Look, I don’t want to call the Octomom a liar, and she may believe that the person she worked with was me, but I definitely did not star in an adult movie. I’ve never even paid for an adult movie in a hotel room. If you tell the desk clerk you only watched three minutes or less and then changed the channel, they'll take it off your bill.
Keep in touch with Ishmael Borg?
Yes. But it’s not easy. He’s Amish. No phone or e-mail. So we communicate by billboard. If I’m in the neighborhood, I’ll spray paint a “hello” over one of those giant highway “great pea soup in 50 miles” signs, and if he sees it when he goes by in his buggy, he’ll spray back. Ish doesn’t bowl anymore. He thinks it leads to “moral dilemmas.” Which is ridiculous. I’ve never had a moral dilemma in my life.
Why are you going back to professional bowling after a 17 year layoff?
For the love of the game. It’s not about the money, the fame, the endorsements, the celebrity perks like not having to pay your gas bill in person every month, or the groupies, who sometimes forget that I'm always registered at hotels under Roy E. Munson. No, to me, the sound of bowling pins flying is like the singing of angels. Though, if the folks at Der Wienershnitzel act fast, it could be like the joyous cooing of someone who just bit into a bacon-wrapped chili cheese dog.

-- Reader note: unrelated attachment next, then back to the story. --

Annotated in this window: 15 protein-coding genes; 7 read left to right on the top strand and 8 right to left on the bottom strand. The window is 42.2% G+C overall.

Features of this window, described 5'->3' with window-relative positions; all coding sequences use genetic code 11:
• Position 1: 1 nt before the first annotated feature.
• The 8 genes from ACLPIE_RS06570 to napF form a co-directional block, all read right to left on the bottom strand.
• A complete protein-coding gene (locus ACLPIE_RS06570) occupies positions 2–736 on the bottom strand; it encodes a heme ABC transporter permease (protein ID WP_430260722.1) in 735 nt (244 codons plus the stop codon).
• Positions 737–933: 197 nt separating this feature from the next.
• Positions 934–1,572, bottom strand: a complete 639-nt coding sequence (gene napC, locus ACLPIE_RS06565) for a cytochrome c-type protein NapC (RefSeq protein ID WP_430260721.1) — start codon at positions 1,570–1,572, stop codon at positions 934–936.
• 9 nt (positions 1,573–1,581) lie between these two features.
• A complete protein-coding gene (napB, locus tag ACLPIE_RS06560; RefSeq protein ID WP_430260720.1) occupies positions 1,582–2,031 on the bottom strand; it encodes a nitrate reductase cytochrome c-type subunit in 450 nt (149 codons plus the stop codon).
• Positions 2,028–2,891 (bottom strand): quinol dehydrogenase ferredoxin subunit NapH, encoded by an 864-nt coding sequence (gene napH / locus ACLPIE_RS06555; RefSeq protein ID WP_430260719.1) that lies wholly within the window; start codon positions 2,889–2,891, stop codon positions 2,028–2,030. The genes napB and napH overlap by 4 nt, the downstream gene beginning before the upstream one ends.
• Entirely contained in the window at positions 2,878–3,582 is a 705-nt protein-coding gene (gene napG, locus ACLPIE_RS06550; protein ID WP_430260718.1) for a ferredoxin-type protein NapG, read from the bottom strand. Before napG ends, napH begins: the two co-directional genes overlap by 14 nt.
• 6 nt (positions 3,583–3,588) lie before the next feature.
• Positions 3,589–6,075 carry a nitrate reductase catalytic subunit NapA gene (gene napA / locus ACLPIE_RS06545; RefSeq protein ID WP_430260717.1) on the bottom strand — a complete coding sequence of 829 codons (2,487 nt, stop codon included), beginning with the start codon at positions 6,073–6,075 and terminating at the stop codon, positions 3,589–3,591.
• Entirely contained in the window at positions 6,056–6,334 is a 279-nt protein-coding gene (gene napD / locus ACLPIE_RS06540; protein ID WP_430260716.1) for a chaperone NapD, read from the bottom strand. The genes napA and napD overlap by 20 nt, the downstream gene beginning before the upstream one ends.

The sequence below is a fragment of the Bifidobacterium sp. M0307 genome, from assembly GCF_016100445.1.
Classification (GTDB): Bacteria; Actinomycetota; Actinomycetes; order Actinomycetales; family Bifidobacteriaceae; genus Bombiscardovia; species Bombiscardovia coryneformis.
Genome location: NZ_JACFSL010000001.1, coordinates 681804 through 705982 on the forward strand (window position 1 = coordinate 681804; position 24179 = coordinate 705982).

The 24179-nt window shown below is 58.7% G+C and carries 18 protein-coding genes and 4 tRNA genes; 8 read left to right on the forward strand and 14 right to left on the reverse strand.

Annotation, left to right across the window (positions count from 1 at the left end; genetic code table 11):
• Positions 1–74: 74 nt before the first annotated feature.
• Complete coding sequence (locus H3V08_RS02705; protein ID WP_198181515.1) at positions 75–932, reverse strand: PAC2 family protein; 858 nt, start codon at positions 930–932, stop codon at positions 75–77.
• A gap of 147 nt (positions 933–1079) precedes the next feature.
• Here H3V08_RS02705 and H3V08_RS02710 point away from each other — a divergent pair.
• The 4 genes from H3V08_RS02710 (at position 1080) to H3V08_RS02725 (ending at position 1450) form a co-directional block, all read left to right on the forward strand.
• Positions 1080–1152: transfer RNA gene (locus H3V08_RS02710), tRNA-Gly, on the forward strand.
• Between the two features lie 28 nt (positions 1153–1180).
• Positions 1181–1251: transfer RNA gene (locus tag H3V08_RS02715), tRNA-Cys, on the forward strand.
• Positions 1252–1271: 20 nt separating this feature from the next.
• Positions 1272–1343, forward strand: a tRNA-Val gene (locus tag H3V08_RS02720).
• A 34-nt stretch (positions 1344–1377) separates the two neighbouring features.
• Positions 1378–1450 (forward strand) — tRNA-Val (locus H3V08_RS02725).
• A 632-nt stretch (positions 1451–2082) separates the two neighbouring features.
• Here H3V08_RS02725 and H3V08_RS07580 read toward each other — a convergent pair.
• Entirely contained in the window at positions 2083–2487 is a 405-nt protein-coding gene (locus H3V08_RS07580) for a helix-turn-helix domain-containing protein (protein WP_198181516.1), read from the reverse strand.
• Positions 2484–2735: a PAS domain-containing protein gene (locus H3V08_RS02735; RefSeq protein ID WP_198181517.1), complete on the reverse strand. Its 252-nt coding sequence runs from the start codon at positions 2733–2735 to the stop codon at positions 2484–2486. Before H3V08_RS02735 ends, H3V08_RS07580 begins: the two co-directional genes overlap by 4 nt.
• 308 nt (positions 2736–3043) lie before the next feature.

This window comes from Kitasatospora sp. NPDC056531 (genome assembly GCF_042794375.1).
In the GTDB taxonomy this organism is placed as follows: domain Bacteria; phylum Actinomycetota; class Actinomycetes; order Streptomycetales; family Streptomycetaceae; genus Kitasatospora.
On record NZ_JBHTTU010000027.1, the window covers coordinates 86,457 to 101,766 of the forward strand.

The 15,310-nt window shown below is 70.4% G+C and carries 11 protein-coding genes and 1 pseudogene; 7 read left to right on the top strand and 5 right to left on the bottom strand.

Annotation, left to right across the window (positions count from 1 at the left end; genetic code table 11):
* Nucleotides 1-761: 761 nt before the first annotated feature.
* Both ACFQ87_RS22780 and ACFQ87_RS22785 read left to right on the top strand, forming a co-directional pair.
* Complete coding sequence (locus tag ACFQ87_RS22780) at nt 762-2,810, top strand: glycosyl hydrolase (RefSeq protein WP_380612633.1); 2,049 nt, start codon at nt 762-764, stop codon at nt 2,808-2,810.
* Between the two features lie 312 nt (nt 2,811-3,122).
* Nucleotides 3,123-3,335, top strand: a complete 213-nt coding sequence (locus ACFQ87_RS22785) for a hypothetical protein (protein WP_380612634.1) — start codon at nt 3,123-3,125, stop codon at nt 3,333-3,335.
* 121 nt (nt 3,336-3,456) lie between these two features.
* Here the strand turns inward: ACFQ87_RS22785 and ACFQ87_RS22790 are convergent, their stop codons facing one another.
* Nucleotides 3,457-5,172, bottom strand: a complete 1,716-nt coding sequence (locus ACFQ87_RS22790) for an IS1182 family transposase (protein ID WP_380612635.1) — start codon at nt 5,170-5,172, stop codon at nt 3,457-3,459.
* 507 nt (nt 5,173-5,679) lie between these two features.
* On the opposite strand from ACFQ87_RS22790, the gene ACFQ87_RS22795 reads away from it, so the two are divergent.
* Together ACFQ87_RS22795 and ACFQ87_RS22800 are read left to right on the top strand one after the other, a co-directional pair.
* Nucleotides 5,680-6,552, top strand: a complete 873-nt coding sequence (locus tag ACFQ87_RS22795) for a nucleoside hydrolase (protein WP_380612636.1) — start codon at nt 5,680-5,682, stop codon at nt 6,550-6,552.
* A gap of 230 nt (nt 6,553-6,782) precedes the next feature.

Author’s note: One week after this interview, Roy Munson was made a spokesman for a North Korean energy drink and dropped out of the PBA tour. He is currently looking for an apartment in Pyongyang with Dennis Rodman.
Writer-director Mort Nathan is currently developing a TV series for 20th Century Fox.
While the SI magazine editors were busy catching up with for-real former players, we turned our attention to those athletes of yesteryear who actually made an impact on the world: the fictional ones. Over the next week Extra Mustard will learn the whereabouts of six other iconic sports-movie protagonists, as told by those characters' creators. Here's who's coming soon.
Wednesday, July 3: Adam McKay on Ricky Bobby, from Talladega Nights (2006)
Friday, July 5: Sam Harper on Henry Rowengartner, from Rookie of the Year (1993)
Monday, July 8: Mort Nathan on Roy Munson, from Kingpin (1996)
Tuesday, July 9: Gurinder Chadha on Jess Bhamra, from Bend It Like Beckham (2002)
Wednesday, July 10: Aaron Mendelsohn on Buddy, from Air Bud 1-5 (1997-2003)
Thursday, July 11: Tim Herlihy on Bobby Boucher, from The Waterboy (1998)Friday, July 12
: Robert Mark Kamen on Daniel LaRusso, from Karate Kid parts I-III (1984-89)